In Johnson, the Supreme Court rejected as mere “tautology” the view that in order for a “statute to be vague, it [must be] vague in all its applications.” Id. at 2561. Thus, we undertake a full vagueness analysis.

To withstand a vagueness challenge, a penal statute must “define the criminal offense with sufficient definiteness that ordinary people can understand what conduct is prohibited and in a manner that does not encourage arbitrary or discriminatory enforcement.” United States v. Orona, 724 F.3d 1297, 1310 (10th Cir. 2013) (internal quotation marks omitted). Section 46504 readily satisfies this standard. A person of ordinary intelligence could read it and know what type of conduct is prohibited (assault or intimidation of flight crew or attendants), where it is prohibited (on a plane, in-flight), and what result the statute is intended to prevent (reduction in aircraft safety). The statute also makes clear when this law would be enforced: if an in-flight act of assault or intimidation against flight crew members or attendants interferes with or lessens the ability of the crew to perform their duties.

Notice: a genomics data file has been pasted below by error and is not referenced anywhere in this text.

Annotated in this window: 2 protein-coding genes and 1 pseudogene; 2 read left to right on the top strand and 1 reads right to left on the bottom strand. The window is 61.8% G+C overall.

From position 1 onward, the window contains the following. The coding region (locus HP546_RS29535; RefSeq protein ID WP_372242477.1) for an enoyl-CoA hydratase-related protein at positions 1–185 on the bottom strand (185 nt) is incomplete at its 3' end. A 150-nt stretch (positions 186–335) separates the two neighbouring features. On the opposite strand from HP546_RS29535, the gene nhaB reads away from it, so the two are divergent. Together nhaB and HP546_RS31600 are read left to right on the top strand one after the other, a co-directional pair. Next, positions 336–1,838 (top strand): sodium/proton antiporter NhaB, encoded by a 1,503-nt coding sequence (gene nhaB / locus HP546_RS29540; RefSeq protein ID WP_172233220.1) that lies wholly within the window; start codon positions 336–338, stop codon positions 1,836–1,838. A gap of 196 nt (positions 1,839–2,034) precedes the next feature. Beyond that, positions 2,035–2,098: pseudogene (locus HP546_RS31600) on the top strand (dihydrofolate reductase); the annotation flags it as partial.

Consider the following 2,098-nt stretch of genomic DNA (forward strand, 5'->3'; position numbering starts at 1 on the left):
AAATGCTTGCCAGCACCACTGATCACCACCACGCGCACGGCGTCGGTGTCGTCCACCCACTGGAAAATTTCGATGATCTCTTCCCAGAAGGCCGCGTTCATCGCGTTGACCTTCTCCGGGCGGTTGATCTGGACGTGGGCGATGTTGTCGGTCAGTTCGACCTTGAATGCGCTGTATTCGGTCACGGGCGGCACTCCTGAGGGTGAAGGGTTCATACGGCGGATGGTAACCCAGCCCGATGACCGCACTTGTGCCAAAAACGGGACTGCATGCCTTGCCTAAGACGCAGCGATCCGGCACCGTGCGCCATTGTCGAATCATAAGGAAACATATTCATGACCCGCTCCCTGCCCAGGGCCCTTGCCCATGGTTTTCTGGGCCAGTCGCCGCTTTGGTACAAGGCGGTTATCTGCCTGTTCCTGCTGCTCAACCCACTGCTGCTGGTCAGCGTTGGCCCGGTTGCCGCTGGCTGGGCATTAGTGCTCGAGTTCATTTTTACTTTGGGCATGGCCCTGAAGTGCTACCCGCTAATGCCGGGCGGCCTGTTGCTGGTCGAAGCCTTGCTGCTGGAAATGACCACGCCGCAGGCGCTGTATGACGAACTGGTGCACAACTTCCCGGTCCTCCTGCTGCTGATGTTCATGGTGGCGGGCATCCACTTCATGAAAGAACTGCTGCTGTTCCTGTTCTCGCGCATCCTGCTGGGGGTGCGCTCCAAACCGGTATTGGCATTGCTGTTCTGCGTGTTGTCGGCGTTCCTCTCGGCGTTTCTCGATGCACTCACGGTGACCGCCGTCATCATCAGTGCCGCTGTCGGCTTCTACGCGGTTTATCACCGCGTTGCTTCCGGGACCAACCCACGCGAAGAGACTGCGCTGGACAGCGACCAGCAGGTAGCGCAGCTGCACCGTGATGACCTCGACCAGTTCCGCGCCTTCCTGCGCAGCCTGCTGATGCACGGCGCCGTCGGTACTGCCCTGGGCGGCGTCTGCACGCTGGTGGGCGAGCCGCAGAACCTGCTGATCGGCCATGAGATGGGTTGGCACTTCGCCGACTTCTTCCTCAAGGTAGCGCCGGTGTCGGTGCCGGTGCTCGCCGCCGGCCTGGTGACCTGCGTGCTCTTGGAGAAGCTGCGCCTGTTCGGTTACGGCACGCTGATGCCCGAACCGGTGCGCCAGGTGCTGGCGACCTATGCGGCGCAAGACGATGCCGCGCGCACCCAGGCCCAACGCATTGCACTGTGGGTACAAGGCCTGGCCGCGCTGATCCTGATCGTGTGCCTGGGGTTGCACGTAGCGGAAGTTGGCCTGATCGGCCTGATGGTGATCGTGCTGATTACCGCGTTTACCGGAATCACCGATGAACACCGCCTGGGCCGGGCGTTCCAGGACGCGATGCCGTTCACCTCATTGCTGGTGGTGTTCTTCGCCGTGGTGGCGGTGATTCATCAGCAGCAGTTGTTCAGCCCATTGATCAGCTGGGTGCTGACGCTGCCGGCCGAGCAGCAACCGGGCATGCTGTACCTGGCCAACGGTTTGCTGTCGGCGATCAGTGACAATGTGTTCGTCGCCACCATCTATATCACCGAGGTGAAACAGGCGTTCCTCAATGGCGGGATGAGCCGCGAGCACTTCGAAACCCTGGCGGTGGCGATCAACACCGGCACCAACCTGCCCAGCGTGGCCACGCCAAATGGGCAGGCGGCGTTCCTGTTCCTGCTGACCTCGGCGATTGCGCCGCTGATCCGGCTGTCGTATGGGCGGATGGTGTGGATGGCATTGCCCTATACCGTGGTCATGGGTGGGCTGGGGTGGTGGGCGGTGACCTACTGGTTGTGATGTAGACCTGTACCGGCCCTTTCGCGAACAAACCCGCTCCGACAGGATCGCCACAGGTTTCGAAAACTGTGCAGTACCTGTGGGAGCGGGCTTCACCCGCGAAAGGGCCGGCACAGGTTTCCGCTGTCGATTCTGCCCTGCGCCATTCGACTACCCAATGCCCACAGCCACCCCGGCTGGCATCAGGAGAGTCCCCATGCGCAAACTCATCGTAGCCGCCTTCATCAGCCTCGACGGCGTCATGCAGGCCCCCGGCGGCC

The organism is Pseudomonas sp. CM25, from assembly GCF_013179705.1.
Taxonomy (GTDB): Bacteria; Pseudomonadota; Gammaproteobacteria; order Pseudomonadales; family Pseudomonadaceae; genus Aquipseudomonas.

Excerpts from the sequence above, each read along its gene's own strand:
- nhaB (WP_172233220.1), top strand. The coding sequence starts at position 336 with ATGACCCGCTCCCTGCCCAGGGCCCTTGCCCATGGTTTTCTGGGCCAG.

Looking at the particular circumstances of this case, a person of ordinary intelligence could foresee that repeatedly touching a flight attendant on her lower back, hugging her and kissing her neck without her permission, screaming profanities in her face, threatening economic harm to the airline, and refusing to calm down are “actions which could inhibit the performance of an attendant's duties.” United States v. Tabacca, 924 F.2d 906, 913 (9th Cir. 1991).

Finally, the statute is narrowly tailored to serve a substantial government interest and “does not cast a sweeping net at amorphous categories of speech” or reach a substantial amount of constitutionally protected speech. Hicks, 980 F.2d at 972. For all these reasons, we conclude that § 46504 is not unconstitutionally vague.

Lastly, Defendant claims that the district court erred in not adjusting his sentencing level on the basis of acceptance of responsibility. Denials of a sentencing adjustment for acceptance of responsibility are reviewed for clear error and are entitled to great deference. United States v. Sarracino, 340 F.3d 1148, 1173–74 (10th Cir. 2003).